Estimating temperature and salinity profiles using empiricalorthogonal functions and clusteringon historical measurements
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Oceanographic climatology is normally estimated by dividing the world’s oceans into geographical boxes of fixed shape and size, where each box is represented by a climatological salinity and temperature profile. The climatological profile is typically an average of historical measurements from that region. Since an arbitrarily chosen box may contain different types of water masses both in space and time, an averaged profile may be a statistically improbable or even non-physical representation. This paper proposes a new approach that employs empirical orthogonal functions in combination with a clustering technique to divide the world’s oceans into climatological regions. Each region is represented by a cluster that is determined by minimising the variance of the state variables within each cluster. All profiles contained in a cluster are statistically similar to each other and statistically different from profiles in other clusters. Each cluster is then represented by mean temperature and salinity profiles and a mean position. Methods for estimating climatological profiles from the cluster information are examined, and their performances are compared to a conventional method of estimating climatology. The comparisons show that the new methods outperform conventional methods and are particularly effective in areas where oceanographic fronts are present.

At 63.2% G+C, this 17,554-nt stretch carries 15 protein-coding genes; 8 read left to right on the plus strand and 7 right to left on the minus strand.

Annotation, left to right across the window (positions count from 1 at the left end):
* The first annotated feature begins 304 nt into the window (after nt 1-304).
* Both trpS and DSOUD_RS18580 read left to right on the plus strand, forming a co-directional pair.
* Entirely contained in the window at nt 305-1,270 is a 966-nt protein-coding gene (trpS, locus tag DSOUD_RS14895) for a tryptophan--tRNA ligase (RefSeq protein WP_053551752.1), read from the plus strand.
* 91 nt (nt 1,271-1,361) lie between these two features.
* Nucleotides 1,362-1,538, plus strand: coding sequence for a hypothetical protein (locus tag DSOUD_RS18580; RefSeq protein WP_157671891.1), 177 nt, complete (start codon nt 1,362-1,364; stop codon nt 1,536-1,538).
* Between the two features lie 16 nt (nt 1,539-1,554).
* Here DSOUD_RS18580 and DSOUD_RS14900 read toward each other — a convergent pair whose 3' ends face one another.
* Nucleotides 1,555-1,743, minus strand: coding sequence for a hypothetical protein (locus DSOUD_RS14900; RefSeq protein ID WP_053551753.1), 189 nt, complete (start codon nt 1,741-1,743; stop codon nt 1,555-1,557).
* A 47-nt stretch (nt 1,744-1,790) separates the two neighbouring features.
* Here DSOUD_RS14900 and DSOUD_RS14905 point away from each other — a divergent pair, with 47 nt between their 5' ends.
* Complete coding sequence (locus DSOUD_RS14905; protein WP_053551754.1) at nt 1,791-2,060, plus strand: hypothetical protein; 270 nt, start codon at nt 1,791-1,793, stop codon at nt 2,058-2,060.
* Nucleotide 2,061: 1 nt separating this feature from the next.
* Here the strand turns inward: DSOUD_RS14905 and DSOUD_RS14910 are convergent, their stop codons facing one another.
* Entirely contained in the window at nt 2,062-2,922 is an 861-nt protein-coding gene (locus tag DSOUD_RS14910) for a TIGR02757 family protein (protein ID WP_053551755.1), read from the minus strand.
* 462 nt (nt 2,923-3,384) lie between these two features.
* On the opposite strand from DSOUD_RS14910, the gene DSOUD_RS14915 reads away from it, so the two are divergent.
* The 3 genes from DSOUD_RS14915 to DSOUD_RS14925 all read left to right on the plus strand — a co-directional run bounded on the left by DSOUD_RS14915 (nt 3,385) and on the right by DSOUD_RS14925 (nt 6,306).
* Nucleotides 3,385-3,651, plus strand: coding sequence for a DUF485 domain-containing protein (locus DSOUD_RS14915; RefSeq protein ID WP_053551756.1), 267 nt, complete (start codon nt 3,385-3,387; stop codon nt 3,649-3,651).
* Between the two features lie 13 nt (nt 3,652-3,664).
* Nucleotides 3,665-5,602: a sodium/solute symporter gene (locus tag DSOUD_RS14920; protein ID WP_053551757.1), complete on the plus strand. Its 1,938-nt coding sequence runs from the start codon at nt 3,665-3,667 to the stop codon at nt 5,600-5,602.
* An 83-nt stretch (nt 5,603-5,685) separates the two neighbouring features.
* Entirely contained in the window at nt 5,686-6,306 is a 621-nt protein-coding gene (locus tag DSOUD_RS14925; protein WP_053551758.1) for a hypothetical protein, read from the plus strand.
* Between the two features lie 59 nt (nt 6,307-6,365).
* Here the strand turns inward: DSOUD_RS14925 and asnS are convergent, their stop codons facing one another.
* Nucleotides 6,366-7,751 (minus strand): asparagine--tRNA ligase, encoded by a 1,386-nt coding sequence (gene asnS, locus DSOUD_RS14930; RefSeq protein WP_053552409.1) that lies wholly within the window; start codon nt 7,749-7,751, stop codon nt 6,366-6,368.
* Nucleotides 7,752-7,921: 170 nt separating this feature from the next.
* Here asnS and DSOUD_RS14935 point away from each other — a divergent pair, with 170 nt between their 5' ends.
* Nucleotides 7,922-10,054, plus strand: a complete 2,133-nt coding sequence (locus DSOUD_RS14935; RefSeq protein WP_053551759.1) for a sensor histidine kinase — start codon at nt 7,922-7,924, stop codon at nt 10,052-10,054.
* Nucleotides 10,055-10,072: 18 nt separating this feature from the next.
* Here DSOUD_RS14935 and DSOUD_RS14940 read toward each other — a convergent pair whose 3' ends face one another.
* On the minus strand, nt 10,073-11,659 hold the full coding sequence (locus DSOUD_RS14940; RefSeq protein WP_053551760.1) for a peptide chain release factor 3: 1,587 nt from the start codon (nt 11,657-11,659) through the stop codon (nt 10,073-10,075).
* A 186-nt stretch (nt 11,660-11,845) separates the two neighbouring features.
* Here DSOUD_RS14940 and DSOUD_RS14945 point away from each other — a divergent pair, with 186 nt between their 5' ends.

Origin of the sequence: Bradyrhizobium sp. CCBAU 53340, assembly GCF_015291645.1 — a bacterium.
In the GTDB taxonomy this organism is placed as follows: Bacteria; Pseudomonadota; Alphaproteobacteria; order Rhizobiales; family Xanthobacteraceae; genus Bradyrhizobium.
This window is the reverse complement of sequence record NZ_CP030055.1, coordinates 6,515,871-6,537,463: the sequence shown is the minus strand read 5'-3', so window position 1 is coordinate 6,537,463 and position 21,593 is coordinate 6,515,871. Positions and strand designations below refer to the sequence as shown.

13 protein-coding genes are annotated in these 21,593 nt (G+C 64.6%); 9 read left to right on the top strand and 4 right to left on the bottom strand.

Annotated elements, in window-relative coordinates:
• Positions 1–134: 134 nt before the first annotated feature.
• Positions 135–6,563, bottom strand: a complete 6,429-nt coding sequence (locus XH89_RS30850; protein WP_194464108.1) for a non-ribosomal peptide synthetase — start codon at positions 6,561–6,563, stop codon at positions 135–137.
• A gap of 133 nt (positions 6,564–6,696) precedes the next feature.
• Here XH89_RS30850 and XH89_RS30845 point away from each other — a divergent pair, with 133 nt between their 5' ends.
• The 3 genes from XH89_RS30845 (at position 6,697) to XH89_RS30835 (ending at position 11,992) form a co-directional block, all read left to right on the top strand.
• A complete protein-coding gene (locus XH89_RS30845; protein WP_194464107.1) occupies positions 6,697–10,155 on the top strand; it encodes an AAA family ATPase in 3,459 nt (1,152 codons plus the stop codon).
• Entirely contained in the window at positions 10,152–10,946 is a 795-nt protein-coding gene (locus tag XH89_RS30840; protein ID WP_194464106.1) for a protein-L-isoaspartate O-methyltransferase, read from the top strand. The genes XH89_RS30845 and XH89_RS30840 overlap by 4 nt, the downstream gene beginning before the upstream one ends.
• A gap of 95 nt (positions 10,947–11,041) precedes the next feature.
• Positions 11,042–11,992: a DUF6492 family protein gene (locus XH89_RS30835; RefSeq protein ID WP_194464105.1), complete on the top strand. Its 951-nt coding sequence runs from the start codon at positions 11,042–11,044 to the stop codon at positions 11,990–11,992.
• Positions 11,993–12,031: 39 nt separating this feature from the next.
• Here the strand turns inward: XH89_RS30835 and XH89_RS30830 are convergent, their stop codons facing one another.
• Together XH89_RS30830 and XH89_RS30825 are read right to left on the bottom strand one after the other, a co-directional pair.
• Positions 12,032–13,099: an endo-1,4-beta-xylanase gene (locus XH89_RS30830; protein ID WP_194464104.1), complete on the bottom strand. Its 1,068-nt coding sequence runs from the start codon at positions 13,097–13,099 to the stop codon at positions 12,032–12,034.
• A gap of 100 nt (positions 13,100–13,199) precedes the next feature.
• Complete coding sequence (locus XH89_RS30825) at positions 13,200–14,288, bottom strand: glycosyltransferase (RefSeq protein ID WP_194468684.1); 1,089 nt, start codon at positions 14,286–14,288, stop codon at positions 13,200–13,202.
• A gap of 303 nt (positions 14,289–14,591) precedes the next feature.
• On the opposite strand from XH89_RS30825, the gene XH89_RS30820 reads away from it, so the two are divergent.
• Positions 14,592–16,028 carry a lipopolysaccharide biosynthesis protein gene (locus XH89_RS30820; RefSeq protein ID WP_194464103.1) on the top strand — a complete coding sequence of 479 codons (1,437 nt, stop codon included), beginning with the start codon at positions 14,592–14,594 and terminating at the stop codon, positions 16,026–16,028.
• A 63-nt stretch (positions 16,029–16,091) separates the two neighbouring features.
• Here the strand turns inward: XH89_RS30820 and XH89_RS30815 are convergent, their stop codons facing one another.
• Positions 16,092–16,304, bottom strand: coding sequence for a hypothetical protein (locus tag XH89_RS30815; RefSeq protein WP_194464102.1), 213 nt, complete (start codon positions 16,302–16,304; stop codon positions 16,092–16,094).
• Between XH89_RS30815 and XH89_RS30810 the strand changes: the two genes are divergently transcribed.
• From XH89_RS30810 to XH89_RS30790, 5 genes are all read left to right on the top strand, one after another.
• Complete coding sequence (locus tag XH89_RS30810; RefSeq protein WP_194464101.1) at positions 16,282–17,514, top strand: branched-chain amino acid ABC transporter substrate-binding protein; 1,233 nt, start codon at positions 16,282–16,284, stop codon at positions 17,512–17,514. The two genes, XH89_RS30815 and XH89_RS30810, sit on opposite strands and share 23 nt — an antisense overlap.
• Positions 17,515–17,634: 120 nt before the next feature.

Hjelmervik, Karl Thomas; Hjelmervik, Karina Bakkeløkken. Estimating temperature and salinity profiles using empirical orthogonal functions and clustering on historical measurements. Ocean Dynamics 2013 ;Volum 63.(7) s. 809-821